One of Bucharest’s least-fashionable neighbourhoods, Pantelimon, is being transformed by an art project that tells the history of the area in the form of large murals.
Once resembling a village, Bucharest’s peripheral Pantelimon neighbourhood went through an intense period of urbanisation in the 1970s, when small houses, once prevalent in the area, were replaced by strings of multi-story apartment buildings to house the many thousands of workers brought to the capital from elsewhere in Romania to work at the many industrial plants and factories that had been built in the area.
Using prefabricated concrete panels, the vast majority of the new buildings looked almost identical, yielding the copy-paste effect that communist-era abode construction is typically associated with.
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Following the collapse of the Nicolae Ceaușescu regime in 1989, the area saw a new wave of demolitions take place as industry collapsed, and factories closed.
Aside from the newly built 55,634-seat soccer stadium, the Arena Naționala, abandoned factories were replaced by malls, fast-food restaurants, and gambling parlours. And yet while the Arena attracted major crowds at sporting events and live concerts, Pantelimon remained devoid of many cultural activities.
As part of an awareness-raising campaign meant to shed light on the neighbourhood, the first edition of Giants of Pantelimon took place in October 2017.
Make a Point
This collective art project was developed by local NGO Make a Point. Over the course of three days, street artists created a series of large-size murals using the roofs of former factories as canvases for their art. The murals are based on real stories told by locals and gathered by event organisers. Stemming from collective memory, they reflect slices of life under communism as well as ongoing survival struggles.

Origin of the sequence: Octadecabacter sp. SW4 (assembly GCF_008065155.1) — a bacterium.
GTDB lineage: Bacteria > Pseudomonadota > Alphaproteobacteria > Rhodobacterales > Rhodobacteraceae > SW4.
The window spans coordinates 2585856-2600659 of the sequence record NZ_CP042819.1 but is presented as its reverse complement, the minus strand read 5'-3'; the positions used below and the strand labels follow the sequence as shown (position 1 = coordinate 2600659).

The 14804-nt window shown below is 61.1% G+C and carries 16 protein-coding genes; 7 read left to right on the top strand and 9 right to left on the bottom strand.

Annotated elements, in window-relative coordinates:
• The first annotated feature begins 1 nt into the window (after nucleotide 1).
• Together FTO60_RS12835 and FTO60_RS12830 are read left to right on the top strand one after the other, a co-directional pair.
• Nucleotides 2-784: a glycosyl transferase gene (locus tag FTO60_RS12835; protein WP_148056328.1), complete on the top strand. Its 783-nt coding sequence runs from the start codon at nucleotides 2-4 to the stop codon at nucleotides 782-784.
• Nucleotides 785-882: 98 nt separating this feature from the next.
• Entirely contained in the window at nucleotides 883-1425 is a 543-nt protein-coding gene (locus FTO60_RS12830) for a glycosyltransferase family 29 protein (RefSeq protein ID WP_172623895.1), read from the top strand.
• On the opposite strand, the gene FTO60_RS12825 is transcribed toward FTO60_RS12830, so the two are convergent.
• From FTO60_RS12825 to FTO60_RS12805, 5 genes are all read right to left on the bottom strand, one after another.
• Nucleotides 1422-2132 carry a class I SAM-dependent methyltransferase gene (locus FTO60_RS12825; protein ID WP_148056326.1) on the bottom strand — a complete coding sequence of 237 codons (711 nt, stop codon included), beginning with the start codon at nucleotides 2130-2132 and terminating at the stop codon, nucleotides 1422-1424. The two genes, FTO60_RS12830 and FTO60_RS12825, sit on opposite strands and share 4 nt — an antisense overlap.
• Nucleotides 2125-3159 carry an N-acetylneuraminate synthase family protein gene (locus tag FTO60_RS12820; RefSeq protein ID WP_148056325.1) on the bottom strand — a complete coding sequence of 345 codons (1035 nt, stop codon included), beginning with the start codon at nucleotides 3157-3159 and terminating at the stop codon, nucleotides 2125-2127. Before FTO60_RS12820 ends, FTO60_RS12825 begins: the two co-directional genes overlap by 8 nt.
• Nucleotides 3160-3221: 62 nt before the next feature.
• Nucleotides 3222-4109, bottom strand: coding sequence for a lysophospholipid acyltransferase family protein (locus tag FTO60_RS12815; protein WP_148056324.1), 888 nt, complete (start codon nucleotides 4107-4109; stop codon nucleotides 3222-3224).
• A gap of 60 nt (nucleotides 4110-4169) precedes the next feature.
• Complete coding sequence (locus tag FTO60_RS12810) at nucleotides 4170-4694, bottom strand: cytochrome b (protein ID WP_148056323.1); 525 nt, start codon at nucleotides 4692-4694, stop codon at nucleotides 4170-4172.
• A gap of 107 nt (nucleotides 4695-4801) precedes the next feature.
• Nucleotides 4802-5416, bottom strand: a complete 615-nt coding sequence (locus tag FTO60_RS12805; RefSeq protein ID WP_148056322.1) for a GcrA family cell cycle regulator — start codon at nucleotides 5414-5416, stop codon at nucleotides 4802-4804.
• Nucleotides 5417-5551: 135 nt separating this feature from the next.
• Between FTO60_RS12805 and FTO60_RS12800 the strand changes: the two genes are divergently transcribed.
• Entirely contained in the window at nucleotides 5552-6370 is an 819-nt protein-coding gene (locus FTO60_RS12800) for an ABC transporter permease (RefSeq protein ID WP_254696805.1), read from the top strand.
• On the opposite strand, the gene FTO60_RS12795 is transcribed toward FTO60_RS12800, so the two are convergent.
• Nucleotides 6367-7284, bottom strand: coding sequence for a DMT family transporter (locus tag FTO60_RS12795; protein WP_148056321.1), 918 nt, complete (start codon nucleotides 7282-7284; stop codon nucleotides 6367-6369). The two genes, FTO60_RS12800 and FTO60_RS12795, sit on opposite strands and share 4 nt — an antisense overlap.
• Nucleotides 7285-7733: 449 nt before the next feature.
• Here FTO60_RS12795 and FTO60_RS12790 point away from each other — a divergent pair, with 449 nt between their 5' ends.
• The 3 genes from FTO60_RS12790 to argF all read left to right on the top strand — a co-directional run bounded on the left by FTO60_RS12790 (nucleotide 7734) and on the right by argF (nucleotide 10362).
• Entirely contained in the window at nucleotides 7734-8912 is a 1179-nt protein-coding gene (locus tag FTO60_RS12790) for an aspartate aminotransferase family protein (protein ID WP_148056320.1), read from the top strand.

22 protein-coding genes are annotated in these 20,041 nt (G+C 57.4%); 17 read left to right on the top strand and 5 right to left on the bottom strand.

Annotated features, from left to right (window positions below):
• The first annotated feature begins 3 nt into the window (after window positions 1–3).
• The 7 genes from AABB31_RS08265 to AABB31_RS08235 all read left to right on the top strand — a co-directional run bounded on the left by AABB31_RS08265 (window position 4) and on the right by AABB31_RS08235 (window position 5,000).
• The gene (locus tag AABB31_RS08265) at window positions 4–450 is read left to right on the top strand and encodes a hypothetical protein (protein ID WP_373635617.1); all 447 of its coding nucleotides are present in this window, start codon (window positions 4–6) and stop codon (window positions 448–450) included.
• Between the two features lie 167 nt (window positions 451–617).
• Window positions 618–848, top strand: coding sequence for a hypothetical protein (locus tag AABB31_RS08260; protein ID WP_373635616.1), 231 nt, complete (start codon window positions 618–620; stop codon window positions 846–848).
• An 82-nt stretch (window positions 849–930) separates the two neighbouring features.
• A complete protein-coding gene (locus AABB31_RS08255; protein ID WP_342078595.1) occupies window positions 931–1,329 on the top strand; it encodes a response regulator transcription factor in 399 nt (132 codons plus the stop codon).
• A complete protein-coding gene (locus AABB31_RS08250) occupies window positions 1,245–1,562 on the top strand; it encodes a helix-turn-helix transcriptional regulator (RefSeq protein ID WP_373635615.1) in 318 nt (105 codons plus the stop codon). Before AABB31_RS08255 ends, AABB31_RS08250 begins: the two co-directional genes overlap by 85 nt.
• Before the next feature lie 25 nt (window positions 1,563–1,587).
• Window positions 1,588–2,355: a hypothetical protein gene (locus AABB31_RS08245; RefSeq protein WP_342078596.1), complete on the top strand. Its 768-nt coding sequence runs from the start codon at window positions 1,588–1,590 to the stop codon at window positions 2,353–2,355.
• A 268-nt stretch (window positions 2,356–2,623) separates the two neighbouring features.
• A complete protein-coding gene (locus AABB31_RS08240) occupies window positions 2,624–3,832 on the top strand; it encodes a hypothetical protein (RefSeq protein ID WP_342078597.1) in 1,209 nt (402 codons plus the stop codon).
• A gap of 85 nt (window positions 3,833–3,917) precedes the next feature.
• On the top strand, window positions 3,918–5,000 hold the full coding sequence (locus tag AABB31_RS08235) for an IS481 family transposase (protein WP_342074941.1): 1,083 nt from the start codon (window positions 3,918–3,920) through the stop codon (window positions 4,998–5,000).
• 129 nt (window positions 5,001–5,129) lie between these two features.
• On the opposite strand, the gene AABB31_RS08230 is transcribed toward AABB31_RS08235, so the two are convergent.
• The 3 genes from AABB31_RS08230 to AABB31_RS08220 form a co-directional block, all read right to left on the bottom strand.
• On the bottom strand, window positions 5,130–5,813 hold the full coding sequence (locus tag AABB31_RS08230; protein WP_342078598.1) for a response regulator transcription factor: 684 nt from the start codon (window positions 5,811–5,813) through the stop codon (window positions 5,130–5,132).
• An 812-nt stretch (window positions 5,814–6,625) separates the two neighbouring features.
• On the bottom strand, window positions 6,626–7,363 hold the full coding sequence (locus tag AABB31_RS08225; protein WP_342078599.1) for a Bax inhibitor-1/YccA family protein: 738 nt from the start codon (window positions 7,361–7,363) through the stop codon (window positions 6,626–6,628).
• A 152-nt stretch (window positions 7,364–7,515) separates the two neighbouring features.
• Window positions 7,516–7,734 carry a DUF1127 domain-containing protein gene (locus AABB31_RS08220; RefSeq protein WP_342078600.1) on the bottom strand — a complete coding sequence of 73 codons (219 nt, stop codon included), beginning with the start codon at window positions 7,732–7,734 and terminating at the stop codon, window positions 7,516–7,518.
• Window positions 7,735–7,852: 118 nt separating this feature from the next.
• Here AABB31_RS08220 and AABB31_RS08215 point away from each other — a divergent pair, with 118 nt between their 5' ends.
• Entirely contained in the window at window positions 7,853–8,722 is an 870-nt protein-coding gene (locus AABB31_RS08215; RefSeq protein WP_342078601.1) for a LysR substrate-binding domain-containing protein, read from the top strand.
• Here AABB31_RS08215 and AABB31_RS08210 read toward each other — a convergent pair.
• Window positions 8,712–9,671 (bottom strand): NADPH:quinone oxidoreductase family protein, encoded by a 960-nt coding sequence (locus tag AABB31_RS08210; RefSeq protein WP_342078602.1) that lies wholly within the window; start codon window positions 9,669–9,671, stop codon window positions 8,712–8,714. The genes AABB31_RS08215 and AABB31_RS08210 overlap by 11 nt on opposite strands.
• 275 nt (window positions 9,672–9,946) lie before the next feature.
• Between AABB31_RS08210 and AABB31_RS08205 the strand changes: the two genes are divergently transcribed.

Portuguese-born artist Victor Ash chose to depict fear in his work. While in Berlin, his Astronaut Cosmonaut, the world’s largest stencil mural, hints to the Cold War between the USA and the USSR, in Bucharest, Ash’s two sets of piercing eyes (pictured below) are a stark reminder of the illegal abortions performed in Romania between 1965 and 1989, when legal abortions were outlawed.
Moreover, the half-hidden faces point to the lack of heating in apartments during communism. People used to sleep all bundled up, tucked under several sets of covers.
Street art duo Ella & Pitr draw cramped, sleepy giants. Known for creating some of the world’s largest murals, the latest on the rooftop of Parc Expo in Paris, the artists adorned Pantelimon with a contorted giant wearing a funnel on his head. Their inspiration was an old porcelain trinket depicting a drunk man holding a bottle of wine. Most Romanian households owned a version of it during the so-called “Golden Age” of communism.
Arguably the most Instagramable work belongs to Romanian duo Mihai Paul Comănescu and Mona Cretza, a.k.a. Boemona. In this mural, an elderly woman uses a sewing machine to piece together her past. As a young girl, she left her village and came to the city. The textile factory needed people, so she became a seamstress. Years went by and she kept sewing. One day she looked in the mirror; her youth was all gone. Then she looked around; the place she remembered was gone, too. Instead of small colorful homes, all she saw were rows of apartment buildings, grey and dull.
Soon after the Chernobyl disaster of 1986, a woman was asked to measure the levels of radiation in Pantelimon. She had no protection. The lack of adequate equipment, stemming from a lack of official care towards people’s well-being, left a deep mark on local survivors. Robert Obert chose to paint the tale of that woman. A note of irony notwithstanding, the woman’s unflinching courage seems to come from a life spent struggling.
To the tower
Fellow artist Nomado raised the question of building rehabilitation through his work. In Romania, rehabilitation always meant the facades underwent colorful facelifts. Gloomy grey became dazzling orange, red, purple, or green. Still, for those inside the buildings, life didn’t change. Their clothes continued to clutter on clotheslines in front of the newly painted buildings.
Giants of Pantelimon is the brainchild of documentary artists and husband-and-wife team Mădălina Roșca and Paul Arne Wagner. To see the murals, one has to climb a long, spiral staircase that winds around a 37-meter-high water tower.
The tower is itself part of Pantelimon’s industrial past, serving the former Postavaria textile factory. Last year it was adorned with a huge Belarusian flag in solidarity with that country’s fight against the dictator Alexander Lukashenko.
The view from the top is truly outstanding: an open air art gallery that sprawls over an area of 6,000 square metres. Contact Make a Point via its Facebook page to find out when you can visit.
Top photo: Make a Point official Facebook page.
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